These Mangrove Management Plans, written in 1985 by one of Fiji’s foremost terrestrial biologists, Dr Dick Watling, while not formulated into law in the Fiji Islands, remain the only comprehensive study of Fiji’s mangrove areas available.
Together these plans comprised over 15,000 ha or about 35% of Fiji’s mangroves.
Maps were prepared of the mangrove resource with the mangroves allocated to alliances (dominant species’ associations which characterised the mangroves of the area and their assumed productivity). Separate maps were then prepared with a zonation overlay.
A hierarchical designation of zones was proposed so as to allow a degree of flexibility with the ‘Managed’ and ‘Development’ designated zones whilst affording maximum protection for the majority of the resource (Table 1 and Figure 2).
The overall purpose of the plan and the zoned maps was to provide the Mangrove Management Committee and Department of Lands with a framework for decision-making when development applications were received or when departmental licensing for specific purposes i.e. mangrove harvesting for timber.
The maps were also shown to developers to focus their attention on the need or not to convert mangroves, and/or direct their attention to more suitable sites.
Mangrove Zonation in the Mangrove Management Plan for Fiji 1985/86.
Primary – Mangrove Reserve
- Resource Reserve
- National Reserve
Secondary – Managed Resource
- Traditional Use
- Wood Production
- Shoreline Protection
Tertiary – Development Zone
- Sewage Treatment
- Effluent Processing
- Urban Development
- Tourism Development
- Agriculture Development
A MANGROVE MANAGEMENT PLAN FOR FIJI (Phase 1)
- Phase 1 . Zonation requirements and a plan for the mangroves of the Ba, Labasa and Rewa Deltas.
- Prepared for The Mangrove Management Committee
- by Dick Watling
- A joint project of the Fiji Government and the South Pacific Commission
Arising from Work shop held in Suva, February 1983 [Lal. 1983] the Cabinet of the Fiji Government endorsed the formation of Mangrove Management committee and directed that a Mangrove Management Plan be drawn up (CP(83)161 – Appendix 1. It was was considered a matter of urgency and pending its preparation there were to be restraints on further mangrove reclamation.
The project is overseen by the Fiji Government, through the Mangrove Management Committee
as a joint project between them and the South Pacific Regional Environmental Programme of the South Pacific Commission.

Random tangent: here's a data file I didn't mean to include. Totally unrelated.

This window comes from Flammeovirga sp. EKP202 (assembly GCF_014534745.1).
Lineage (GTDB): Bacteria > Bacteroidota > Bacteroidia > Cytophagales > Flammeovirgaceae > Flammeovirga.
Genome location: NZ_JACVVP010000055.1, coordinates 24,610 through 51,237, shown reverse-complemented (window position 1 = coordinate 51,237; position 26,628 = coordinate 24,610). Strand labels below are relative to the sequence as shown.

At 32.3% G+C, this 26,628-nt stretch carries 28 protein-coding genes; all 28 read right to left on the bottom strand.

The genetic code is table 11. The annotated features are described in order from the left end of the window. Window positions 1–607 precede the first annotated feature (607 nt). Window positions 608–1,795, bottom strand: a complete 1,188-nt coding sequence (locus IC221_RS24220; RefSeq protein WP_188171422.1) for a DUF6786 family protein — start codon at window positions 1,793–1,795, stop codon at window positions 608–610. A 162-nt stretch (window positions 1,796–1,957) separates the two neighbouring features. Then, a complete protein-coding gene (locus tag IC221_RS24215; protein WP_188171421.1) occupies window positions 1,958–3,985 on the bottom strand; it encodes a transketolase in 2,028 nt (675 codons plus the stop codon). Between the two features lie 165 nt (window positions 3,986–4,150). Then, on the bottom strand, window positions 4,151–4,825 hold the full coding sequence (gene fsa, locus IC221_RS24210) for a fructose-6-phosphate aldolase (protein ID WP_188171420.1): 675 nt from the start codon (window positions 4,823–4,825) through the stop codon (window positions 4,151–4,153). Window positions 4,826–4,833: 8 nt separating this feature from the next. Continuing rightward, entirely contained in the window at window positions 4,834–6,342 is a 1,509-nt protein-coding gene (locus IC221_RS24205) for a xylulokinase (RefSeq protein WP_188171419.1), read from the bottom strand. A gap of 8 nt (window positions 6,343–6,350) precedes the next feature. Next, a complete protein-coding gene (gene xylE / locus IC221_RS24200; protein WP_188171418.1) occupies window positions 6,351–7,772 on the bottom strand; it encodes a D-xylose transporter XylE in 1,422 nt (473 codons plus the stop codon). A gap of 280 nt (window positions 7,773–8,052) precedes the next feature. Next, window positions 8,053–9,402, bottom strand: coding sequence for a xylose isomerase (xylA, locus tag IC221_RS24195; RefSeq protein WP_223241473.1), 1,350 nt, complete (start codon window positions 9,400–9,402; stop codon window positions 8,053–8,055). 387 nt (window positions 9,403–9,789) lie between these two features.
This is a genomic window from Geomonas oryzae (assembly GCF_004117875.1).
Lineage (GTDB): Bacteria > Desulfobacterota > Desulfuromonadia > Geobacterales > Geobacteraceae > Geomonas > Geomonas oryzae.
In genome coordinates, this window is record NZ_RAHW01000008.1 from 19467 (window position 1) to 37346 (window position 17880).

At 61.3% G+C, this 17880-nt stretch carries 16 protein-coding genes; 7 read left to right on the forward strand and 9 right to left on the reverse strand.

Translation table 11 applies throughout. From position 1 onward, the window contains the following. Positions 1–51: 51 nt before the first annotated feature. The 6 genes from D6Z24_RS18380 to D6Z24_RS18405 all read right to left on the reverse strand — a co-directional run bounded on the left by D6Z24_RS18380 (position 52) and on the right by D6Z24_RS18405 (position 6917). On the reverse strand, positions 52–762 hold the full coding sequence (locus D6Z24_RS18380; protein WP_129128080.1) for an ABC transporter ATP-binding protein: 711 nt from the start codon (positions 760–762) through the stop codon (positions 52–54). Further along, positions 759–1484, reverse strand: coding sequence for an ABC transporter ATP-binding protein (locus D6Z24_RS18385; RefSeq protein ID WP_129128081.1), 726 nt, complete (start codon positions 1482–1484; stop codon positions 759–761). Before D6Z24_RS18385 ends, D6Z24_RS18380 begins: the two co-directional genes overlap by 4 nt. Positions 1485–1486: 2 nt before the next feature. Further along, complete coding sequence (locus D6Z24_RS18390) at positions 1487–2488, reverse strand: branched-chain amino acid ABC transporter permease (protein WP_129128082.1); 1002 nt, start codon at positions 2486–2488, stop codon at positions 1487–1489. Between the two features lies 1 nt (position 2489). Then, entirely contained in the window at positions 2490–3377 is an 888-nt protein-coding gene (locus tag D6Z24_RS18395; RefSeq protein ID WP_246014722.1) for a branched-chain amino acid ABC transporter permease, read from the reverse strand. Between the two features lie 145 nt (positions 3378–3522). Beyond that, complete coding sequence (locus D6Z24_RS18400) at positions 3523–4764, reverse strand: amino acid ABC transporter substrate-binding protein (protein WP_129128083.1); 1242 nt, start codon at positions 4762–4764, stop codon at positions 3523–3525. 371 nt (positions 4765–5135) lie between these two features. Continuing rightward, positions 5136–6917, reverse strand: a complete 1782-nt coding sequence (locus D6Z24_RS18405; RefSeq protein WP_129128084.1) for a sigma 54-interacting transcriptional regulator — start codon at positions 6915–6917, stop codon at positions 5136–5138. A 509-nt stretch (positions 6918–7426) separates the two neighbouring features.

Dr Dick Watling was assigned as Mangrove Consultant from April – September 1985 with the following main terms of reference (Appendix 2),
- To formulate a set of criteria which will form the basis of a broad zonation philosophy in conjunction with the Mangrove Committee.
- To critically assess individual areas with the assistance and advice of governement officers.
In the context of the above and recognising a shortage of funds allocated to the project, the Mangrove Management Committee directed that Phase 1 of the Project be confined to the study of three priority areas – the Rewa, Ba and Labasa Deltas (LD 30/88).
2. Summary Of The Report
Fiji’s mangrove resource is estimated at 38, 543 ha , approximately 10% less than the present official figure. 2,457 ha or 6% of the original resource has been reclaimed.
The mangrove flora is comparatively simple being dominated by 3 species and a putative hybrid. The latter is of great scientific interest.
The 7 principles uses are categorised as:
- Traditional Uses
- Sustenance of the Capture fisheries
- Fuelwood Production
- Shoreline Protection
- Sewage Processing
- Preservation for science/education and aesthetics
- Conversion for alternative uses.
Mangroves have a national importance which is greater than that for individual or sectarian needs. Of major significance is its role in the sustenance of coastal fisheries, the ‘mangrove associated’ fishery being valued at over $20 million in 1983. The principal recipients being coastal subsistence consumers.
Major threats to the resource are poorly conceived and/or executed large-scale reclamations, piecemeal and ecologically unsound developments in peri-urban locations, pollution and spoil disposal from dredging for flood mitigation.
Mangrove reclamation is a valid development option when in the national interest. To ascertain this a broad socio-economic evaluation not a conventional financial analysis, is required.
A statement for National policy is proposed (p25) and a plan for mangrove management based on a zoning system is detailed. A hierarchical system is appropriate to ensure a degree of flexibility in management in those areas scheduled for Development or sustainable management whilst ensuring maximum protection for the majority of the resource. No restriction on traditional rights or utilisation of mangroves is proposed. At this stage the zoning system is intended as a planning guide but it requires endorsement at the highest level to be an effective aid.
The plan is applied to the mangroves of the Ba, Labasa and Rewa Deltas which constitute approximately one third of the national resource. They are major concentrations of highly productive mangroves which require a high level of protection. Zonation is based on consideration of the existing mangrove vegetation which is mapped into alliances reflecting probable differences in productivity, and the existing utilisation both traditional and contemporary, together with the national interest.